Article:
In a letter to Thomas Frieden, director of the Atlanta-based Centers for Disease Control, U.S. Rep. Phil Gingrey, R-Marietta, expressed his fear this week that the undocumented children the U.S. is absorbing at its border could trigger an epidemic.
Now, he doesn’t actually use the word “epidemic.” He just speaks of diseases that “spread too rapidly to control.” Which we think meets the definition.
Read the letter in its entirety here. The gist:
As a physician for over 30 years, I am well aware of the dangers infectious diseases pose. In fact, infection diseases remain in the top 10 causes of death [More]
- 3:36 pm Monday, June 23rd, 2014 by Jim Galloway
We are entering the scorched-earth period of the Republican runoff for U.S. Senate – perhaps in honor of the 150th anniversary of this modern style of warfare.
Jack Kingston is celebrating by grabbing every endorsement in sight, starving rival David Perdue of support. Today it’s state Rep. Ed Lindsey, R-Atlanta, recently ousted from the 11th District congressional congress. Like his predecessors,U.S. Reps. Tom Price of Roswell and Lynn Westmoreland of Coweta County are safe GOP districts. But so far as we know, Georgia’s Republican incumbent has a Democratic opponent in November, and may not appreciate someone hanging out an inconvenient bit [More]
- 9:54 am Monday, June 16th, 2014 by Greg Bluestein, Daniel Malloy and Jim Galloway
As the weekend began, Lori Geary of Channel 2 Action News gave you a first glimpse of Robert Miller, the marketing consultant who blew the whistle on more than $80,000 in campaign contributions to Jack Kingston, the frontrunner in the GOP runoff for U.S. Senate.
Miller has alleged, to the AJC and the FBI, that Khalid Satary, a Palestinian expat whom the feds are attempting to deport, allegedly arranged bonuses for employees of two companies so that most of the cash could be given to Kingston last November and December.
Kingston has returned the money. Now what’s at issue is when the [More]
- 9:19 am Friday, June 13th, 2014 by Greg Bluestein, Daniel Malloy and Jim Galloway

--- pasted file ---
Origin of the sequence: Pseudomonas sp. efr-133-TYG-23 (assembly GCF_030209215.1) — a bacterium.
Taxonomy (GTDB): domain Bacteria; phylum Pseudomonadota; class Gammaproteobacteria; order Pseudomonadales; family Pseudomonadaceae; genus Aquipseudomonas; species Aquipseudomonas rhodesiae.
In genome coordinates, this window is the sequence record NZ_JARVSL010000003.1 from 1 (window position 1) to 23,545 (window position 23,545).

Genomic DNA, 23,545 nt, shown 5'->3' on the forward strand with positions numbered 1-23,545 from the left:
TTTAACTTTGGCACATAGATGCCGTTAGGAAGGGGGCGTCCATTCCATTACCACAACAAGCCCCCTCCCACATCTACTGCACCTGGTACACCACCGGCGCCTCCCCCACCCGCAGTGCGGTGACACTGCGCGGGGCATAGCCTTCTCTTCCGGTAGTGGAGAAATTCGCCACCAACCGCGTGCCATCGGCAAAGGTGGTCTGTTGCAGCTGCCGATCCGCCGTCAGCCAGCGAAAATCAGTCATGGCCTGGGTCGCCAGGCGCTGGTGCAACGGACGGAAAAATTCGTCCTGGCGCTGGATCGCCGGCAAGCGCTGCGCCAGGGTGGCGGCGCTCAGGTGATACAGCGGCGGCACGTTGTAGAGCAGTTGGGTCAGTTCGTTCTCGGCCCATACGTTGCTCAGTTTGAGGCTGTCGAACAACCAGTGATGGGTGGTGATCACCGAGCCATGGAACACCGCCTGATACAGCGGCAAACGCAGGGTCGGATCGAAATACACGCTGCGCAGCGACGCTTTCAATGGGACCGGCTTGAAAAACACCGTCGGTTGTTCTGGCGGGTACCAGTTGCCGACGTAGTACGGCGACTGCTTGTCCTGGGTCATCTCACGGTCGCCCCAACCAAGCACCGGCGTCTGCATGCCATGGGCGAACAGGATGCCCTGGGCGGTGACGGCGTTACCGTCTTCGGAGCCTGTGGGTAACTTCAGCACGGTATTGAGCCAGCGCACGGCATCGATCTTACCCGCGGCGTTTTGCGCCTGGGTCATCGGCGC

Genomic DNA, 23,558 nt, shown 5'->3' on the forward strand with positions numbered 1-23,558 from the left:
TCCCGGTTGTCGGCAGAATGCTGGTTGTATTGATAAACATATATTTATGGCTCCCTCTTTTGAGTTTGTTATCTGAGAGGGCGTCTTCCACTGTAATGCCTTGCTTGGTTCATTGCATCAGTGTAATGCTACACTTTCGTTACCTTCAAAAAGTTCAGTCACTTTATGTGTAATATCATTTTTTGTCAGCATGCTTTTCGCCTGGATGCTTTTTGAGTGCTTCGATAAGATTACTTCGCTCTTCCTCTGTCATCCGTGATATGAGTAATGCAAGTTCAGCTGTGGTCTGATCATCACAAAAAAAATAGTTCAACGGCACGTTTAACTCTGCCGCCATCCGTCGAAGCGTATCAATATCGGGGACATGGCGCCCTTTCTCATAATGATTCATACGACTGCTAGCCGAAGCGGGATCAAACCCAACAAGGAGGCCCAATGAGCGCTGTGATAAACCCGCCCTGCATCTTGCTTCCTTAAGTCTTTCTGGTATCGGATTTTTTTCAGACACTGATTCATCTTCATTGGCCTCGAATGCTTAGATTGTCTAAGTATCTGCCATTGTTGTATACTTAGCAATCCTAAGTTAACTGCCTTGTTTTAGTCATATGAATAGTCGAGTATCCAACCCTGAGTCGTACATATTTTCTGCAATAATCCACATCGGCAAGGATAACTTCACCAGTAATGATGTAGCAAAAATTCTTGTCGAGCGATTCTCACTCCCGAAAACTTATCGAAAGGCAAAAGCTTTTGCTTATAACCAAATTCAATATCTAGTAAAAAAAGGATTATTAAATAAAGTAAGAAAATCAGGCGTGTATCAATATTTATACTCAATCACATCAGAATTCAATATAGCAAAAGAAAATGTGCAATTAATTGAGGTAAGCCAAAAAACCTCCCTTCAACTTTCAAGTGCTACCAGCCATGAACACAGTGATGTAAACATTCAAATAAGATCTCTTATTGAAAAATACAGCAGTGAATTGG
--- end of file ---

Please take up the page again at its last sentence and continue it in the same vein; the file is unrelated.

Jack Kingston, frontrunner in the GOP runoff for U.S. Senate, this morning said that a May 1 meeting with an attorney, who claims he informed the Kingston campaign that foreign national with a criminal past had illegally bundled $80,000 for his Senate bid, never included “any discussion of a felon.”
The Savannah congressman made the remarks in an interview this morning with Martha Zoller and Tim Bryant on WGAU (1340AM) in Athens. Afterwards, Kingston made similar remarks in another radio interview on 106.7FM.
Kingston was responding to this morning’s AJC article by Chris Joyner. Here’s the top:
An Atlanta attorney claims he [More]
- 10:35 am Thursday, June 12th, 2014 by Daniel Malloy, Greg Bluestein and Jim Galloway
Take a look at the current, soon-to-be juggled GOP leadership of the U.S. House: Speaker John Boehner of Ohio, Majority Leader Eric Cantor of Virginia, and Majority Whip Kevin McCarthy of California.
None hail from the modern Republican foundation that is the Deep South. Which is why Pete Sessions of Texas has emerged as a rival to McCarthy in the quick contest to replace Cantor, who was defeated in Tuesday’s primary.
U.S. Rep. Tom Price, R-Roswell, bowed out this morning. A statement just released by his office:
“The encouragement I’ve received from colleagues over these past couple of days has been humbling…. [A]t [More]